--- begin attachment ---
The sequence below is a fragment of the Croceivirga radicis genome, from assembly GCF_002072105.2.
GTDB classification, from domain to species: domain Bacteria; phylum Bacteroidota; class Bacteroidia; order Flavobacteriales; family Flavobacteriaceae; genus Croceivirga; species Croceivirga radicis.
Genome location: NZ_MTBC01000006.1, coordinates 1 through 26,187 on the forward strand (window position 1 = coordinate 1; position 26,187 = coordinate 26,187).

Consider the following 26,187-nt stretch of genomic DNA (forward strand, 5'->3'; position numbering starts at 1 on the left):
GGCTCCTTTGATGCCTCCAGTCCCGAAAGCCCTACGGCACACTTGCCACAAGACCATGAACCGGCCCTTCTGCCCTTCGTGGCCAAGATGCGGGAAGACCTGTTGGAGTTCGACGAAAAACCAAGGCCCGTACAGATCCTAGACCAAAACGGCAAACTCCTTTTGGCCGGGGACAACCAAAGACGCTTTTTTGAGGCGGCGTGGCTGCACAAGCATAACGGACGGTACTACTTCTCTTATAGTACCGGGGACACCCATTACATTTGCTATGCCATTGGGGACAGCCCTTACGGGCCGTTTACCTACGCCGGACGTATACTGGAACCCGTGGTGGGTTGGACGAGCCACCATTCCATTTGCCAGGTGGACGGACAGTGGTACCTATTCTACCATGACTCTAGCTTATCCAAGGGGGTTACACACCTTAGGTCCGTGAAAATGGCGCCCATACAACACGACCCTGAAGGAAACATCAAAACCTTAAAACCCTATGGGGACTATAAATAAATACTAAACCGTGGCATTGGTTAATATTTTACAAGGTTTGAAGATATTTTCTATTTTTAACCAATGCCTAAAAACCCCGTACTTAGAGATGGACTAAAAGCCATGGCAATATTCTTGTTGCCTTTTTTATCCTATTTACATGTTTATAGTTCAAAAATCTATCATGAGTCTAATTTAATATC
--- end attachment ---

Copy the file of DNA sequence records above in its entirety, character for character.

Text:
The sequence below is a fragment of the Croceivirga radicis genome, from assembly GCF_002072105.2.
GTDB classification, from domain to species: domain Bacteria; phylum Bacteroidota; class Bacteroidia; order Flavobacteriales; family Flavobacteriaceae; genus Croceivirga; species Croceivirga radicis.
Genome location: NZ_MTBC01000006.1, coordinates 1 through 26,187 on the forward strand (window position 1 = coordinate 1; position 26,187 = coordinate 26,187).

Consider the following 26,187-nt stretch of genomic DNA (forward strand, 5'->3'; position numbering starts at 1 on the left):
GGCTCCTTTGATGCCTCCAGTCCCGAAAGCCCTACGGCACACTTGCCACAAGACCATGAACCGGCCCTTCTGCCCTTCGTGGCCAAGATGCGGGAAGACCTGTTGGAGTTCGACGAAAAACCAAGGCCCGTACAGATCCTAGACCAAAACGGCAAACTCCTTTTGGCCGGGGACAACCAAAGACGCTTTTTTGAGGCGGCGTGGCTGCACAAGCATAACGGACGGTACTACTTCTCTTATAGTACCGGGGACACCCATTACATTTGCTATGCCATTGGGGACAGCCCTTACGGGCCGTTTACCTACGCCGGACGTATACTGGAACCCGTGGTGGGTTGGACGAGCCACCATTCCATTTGCCAGGTGGACGGACAGTGGTACCTATTCTACCATGACTCTAGCTTATCCAAGGGGGTTACACACCTTAGGTCCGTGAAAATGGCGCCCATACAACACGACCCTGAAGGAAACATCAAAACCTTAAAACCCTATGGGGACTATAAATAAATACTAAACCGTGGCATTGGTTAATATTTTACAAGGTTTGAAGATATTTTCTATTTTTAACCAATGCCTAAAAACCCCGTACTTAGAGATGGACTAAAAGCCATGGCAATATTCTTGTTGCCTTTTTTATCCTATTTACATGTTTATAGTTCAAAAATCTATCATGAGTCTAATTTAATATC